A Banquet for Louis XIV, Recreated at the Palace of Versailles


Twenty or more not-so-dainty dishes would have been a typical evening repast for Louis XIV of France. To celebrate a show of the Sun King’s art collection at the Palace of Versailles, one chef worked for a year to stage a recreation of a royal belt-buster.


Les Hors d'u0153uvre

Royal ballotine of pheasant Petit pâté en croûte à la bourgeoise Fresh deep-sea oysters Lobster aspic chaud-froid

Les Potages

Beef madrilène with gold leaf spangles Pureed chestnut soup with truffles from the Court of Italy Bisque of shellfish from our coasts with a boletus infusion Pumpkin soup, fresh from the royal vegetable garden


Les Rôts

Scallops with oyster liquor Wild duck cromesquis à la Villeroy Hare stew Roast beef, carrots and smoked eel Wild salmon au sel

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Les Entremets

Green and fresh herb salad in gold leaf Rice salad à la royale Morel soufflé Iced cheese Hard-boiled egg


Fruit Edible candle

Hosting a historic meal for 40 is one thing, holding it in France’s most prized palace is another. ‘We decided to recreate the Sun King’s Table at Versailles as a tribute to the cultural heritage that witnessed the birth of both champagne and luxury,’ said Richard Geoffroy, Chef de Cave – the chief wine­maker – of the champagne house Dom Pérignon. ‘This is the first time anything like this has happened, and it probably won’t happen again.’

Moët Hennessy, which owns Dom Pérignon, is sponsoring an exhibition at Versailles – ‘Louis XIV: The Man and the King’ – showing more than 300 of the lavish works of art he commissioned during his 72-year reign, some of which have not been seen since the 1789 Revolution. As a testament to Louis’s appetite for luxury, Dom Pérignon (the winemaker Louis most favoured), with the aid of the Michelin-starred chef Jean-François Piège, has spent more than a year working on a modern-day reinterpretation of a typical Louis XIV dinner. ‘We wanted to bring back the soul of the cuisine, and its extravagance,’ said Piège, who developed the menu with the aid of Geoffroy and a range of historic publications.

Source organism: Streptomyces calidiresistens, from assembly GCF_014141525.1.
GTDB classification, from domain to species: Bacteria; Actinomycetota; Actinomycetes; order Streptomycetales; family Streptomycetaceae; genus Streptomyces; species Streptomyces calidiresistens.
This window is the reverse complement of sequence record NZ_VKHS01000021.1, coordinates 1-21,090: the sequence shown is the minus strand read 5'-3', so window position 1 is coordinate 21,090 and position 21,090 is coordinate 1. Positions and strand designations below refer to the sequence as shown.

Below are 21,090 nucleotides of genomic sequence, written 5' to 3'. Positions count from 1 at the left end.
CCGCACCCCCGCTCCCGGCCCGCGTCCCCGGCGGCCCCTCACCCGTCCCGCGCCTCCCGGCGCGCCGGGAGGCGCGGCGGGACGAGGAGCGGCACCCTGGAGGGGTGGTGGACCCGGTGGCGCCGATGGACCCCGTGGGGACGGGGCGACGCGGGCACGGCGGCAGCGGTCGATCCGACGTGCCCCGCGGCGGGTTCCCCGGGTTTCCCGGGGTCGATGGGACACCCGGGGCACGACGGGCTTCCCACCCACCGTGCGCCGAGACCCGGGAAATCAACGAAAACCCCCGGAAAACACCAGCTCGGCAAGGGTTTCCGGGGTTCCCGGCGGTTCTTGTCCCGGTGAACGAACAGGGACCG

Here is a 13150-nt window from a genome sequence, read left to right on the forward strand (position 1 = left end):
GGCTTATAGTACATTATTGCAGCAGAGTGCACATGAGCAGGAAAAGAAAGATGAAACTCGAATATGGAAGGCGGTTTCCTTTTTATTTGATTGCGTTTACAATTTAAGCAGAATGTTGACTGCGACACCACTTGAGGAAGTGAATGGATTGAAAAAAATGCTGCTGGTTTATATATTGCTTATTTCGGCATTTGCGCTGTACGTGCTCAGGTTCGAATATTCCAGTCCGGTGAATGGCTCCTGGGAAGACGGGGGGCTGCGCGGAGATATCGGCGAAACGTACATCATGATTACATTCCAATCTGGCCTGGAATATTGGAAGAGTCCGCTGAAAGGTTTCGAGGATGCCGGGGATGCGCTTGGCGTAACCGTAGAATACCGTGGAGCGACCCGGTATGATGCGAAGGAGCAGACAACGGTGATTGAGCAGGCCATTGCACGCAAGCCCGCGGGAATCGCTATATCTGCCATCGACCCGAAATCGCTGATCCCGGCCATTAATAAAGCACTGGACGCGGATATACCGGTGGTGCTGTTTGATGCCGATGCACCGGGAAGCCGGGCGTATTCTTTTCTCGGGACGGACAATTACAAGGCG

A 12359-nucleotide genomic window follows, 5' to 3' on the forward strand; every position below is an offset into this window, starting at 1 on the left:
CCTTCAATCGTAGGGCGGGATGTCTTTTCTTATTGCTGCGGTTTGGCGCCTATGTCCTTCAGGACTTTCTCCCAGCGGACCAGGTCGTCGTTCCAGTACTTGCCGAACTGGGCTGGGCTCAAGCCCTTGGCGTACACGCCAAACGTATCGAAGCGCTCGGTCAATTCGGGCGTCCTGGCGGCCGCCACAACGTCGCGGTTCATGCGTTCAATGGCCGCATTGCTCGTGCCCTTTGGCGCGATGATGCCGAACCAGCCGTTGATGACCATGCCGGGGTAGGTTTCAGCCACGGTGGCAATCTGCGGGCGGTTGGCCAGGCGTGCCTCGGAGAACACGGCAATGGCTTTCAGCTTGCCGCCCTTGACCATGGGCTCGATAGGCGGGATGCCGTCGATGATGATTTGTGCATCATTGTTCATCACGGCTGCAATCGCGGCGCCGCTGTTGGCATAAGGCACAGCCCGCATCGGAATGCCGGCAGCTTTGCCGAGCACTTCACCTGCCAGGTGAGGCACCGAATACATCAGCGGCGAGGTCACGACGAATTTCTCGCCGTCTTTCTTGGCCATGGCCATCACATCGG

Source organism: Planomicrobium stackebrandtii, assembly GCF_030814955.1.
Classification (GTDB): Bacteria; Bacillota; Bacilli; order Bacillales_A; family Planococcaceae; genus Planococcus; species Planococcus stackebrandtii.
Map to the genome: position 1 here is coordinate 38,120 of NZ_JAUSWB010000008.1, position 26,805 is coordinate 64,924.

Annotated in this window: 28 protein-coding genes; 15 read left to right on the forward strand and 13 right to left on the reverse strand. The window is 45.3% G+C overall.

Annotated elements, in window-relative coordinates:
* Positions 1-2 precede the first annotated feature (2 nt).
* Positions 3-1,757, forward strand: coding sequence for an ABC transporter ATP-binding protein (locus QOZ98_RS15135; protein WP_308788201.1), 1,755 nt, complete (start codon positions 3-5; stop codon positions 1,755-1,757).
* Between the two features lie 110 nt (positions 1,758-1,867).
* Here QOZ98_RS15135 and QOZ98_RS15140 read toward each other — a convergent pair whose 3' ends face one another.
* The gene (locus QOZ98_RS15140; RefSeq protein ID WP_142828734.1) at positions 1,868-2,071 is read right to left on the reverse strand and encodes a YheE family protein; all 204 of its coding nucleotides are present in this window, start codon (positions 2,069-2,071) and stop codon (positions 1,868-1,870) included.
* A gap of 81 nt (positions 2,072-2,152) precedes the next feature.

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Versailles is a fully functioning museum, and every inch of it is guarded in the name of preservation, so no real candles, no touching and certainly no spilling is allowed. And creating a meal that was historically accurate was a logistical nightmare, as there is no kitchen near Louis XIV’s antechamber, the room where he usually took his meals from 1684 until his death in 1715 (four days before his 77th birthday). France’s most popular king loved extravagance but was also a stickler for ritual, routine and ceremony. His daily schedule was no exception. Every moment was structured, from the valet de chambre’s wake-up call at 7.30am to the King’s dinner, or Grand Couvert. At 10pm each evening his guests would squeeze into the antechamber to attend the Grand Couvert, an important court ceremony, which was also open to the public. The King’s chair would be placed at the centre of a rectangular table, on the longer side, with its back to the fireplace. The guests would be seated on the shorter sides, with the other longer side remaining empty to facilitate the service and keep the line of sight clear. Facing Louis was a platform where musicians might play.

Opulence and ritual were of key importance during the Ancien Régime, and so the meals were divided into several services: hors d’œuvre, soups, main dishes, go-betweens and fruit. Within each service (except for the fruit course) there were between two and eight dishes. By the time Louis retired at 11.30pm, he would have eaten some 20 to 30 dishes, after which he would then pocket the candied fruit and nibble on a boiled egg as he made his way to bed.

Because of the extreme restrictions put in place by the palace, Piège, 39, a protégé of Alain Ducasse, best known for revitalising the Hôtel de Crillon’s Les Ambassadeurs restaurant in Paris, had to prepare each of the painstakingly researched dishes 300 metres away, before they were wheeled through several corridors and galleries on blanketed trolleys.

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January 23, 2010